These days, when you fly somewhere, you expect to choose your seat online in advance. Gone are the days when you queued up at the airport to check in for the flight and the nice person behind the counter asked, "Window or aisle?"
The ability to choose a seat has become a big attraction for online check-in, and often a money generator for airlines, too. But of course, someone, somewhere has to build this functionality—a piece of work one airline IT team called BOSS, for “bums on selected seats.”
A few years back I was advising an airline and its solution provider. In one planning meeting, the product owners presented the first of many seating user stories. The stories were still evolving because the airline had yet to decide if it would charge for seat selection or offer it as a feature over other airlines, but initially the user story was:
As a passenger, I want to see a seat map of the aircraft so I can decide where to sit.
Immediately the problems started to arise. The airline had several different types of aircraft; even when the aircraft were the same, the seat layout could be different; what if people selected a seat and then there was a last-minute aircraft change; what if ...?
The technical team quickly decided they needed to build a flexible system that could cope with the different types of aircraft and different seat layouts. They started working out what they needed to do, and more and more twists and turns complicated the discussion.
It got bigger and bigger. I think someone even uttered the words "domain-specific language." Even though we were using extra-long three-week sprints, it became clear this project was not going to fit in a single sprint. Naturally, the product owners went into shock, asking, "How can it take that long?"
At this point I intervened: "Why don't you build one seat map for one airplane?"
Techies and product owners alike looked at me, aghast. I had just proved how ignorant I was. What use was that?
"When you know what it takes to get one seat map working, you will be in a much better position to decide what needs doing,” I said. “Right now you are speculating about how to get this working. If you build one map, you will better understand the problem and solution. Plus, if you have one model working, you can do some usability and other tests early."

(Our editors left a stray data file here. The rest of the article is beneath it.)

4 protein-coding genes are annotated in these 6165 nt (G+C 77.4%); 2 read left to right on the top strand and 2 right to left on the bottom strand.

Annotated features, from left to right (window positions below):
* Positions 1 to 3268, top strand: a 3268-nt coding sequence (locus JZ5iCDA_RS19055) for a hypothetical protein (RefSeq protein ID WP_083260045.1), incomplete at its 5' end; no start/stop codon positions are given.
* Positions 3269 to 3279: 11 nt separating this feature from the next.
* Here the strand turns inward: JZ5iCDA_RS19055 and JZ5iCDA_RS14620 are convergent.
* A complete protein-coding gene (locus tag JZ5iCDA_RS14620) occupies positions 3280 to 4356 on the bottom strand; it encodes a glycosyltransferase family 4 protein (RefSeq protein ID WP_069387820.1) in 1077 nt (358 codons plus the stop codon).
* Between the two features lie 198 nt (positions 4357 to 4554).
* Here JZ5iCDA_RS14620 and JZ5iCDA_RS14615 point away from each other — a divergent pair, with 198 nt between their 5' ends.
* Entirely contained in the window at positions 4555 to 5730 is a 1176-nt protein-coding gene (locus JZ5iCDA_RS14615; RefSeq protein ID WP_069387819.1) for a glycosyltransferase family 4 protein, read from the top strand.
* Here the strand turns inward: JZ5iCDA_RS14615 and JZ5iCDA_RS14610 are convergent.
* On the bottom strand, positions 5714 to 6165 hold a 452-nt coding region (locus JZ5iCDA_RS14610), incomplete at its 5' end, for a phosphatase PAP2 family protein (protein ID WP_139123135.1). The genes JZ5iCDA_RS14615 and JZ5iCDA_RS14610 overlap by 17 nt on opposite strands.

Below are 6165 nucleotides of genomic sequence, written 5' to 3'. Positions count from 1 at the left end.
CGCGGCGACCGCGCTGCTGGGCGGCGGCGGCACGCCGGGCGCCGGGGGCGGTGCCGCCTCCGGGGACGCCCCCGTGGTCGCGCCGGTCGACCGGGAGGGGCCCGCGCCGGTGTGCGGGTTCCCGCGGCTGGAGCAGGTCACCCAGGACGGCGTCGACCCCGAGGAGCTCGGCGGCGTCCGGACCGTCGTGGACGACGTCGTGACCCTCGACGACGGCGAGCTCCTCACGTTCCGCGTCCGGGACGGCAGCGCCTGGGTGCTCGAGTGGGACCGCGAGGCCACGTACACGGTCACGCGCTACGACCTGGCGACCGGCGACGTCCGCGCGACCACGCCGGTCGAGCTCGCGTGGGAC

To my mind, everything that had been said so far was just conjecture—things that might get done, uninformed by what was actually needed. The other people in the meeting started to understand.
"But," replied an architect, "it will take longer because we'll have to do it twice. We'll have one airplane that is different and will need to rework the map."
"Maybe," I accepted, "although I think it will take less time because you will be more focused. You will learn and then be able to eliminate some options. You will also reduce the risk. This way you will get more insight into what you are doing, you will be able to perform early testing, you might get an early release, you will create a better solution in the end, and you will be more predictable. Surely it’s worth paying for a little rework when it generates such benefits?"
After a little more debate, the team accepted to do one seat map and revisit the story when they knew what to do. The user story on the table became:
As a passenger flying on a standard-configuration Boeing 777-200, I want to see the seat map of the aircraft so I can decide where to sit.
The story became smaller, more specific, and more deliverable. Sure, it had a lot less business value than the original, but it contained a lot less risk and had a high chance of being completed in one sprint.
Some of you might see this anecdote as a spike—a piece of work undertaken not to deliver working software directly, but to understand what building real working software entails. But this was not a spike. Spikes get thrown away. The deliverable from a spike is not working software, but knowledge; the knowledge might get codified as stories, tasks, or a write up, or, more likely, simply reside in someone's head.
This single seat map would get delivered and released. That is important because it kept the customers—in this case, the product owners—interested and involved. It also meant a small piece of end-user testing.
When the next planning meeting rolled around, the technical team had learned a lot from creating the one seat map. Their take on the problem was quite different from what they had speculated about three weeks before.
However, the customers had moved on. As important as selecting seats was, something else had jumped to the front of the queue. One day they would complete the seat maps, but not in any sprint soon.
Had the team started to build a multi-sprint generic seat map, the product owners would have had a hard decision. They either would have had to walk away from the work with little or nothing to demonstrate, or they would have had to push back on the changed priorities. Psychologically, responding to changed priorities is much easier when sunk cost is lower and the potential loss is less.
The moral of this tale is to think small. Whenever you are presented with a big request, resist the urge to treat it as a single piece of work. Find a small piece of work within the big.
For years one of my personal laws has been "Inside every big project is a small project struggling to get out." Build something small that works, learn from it, and grow it.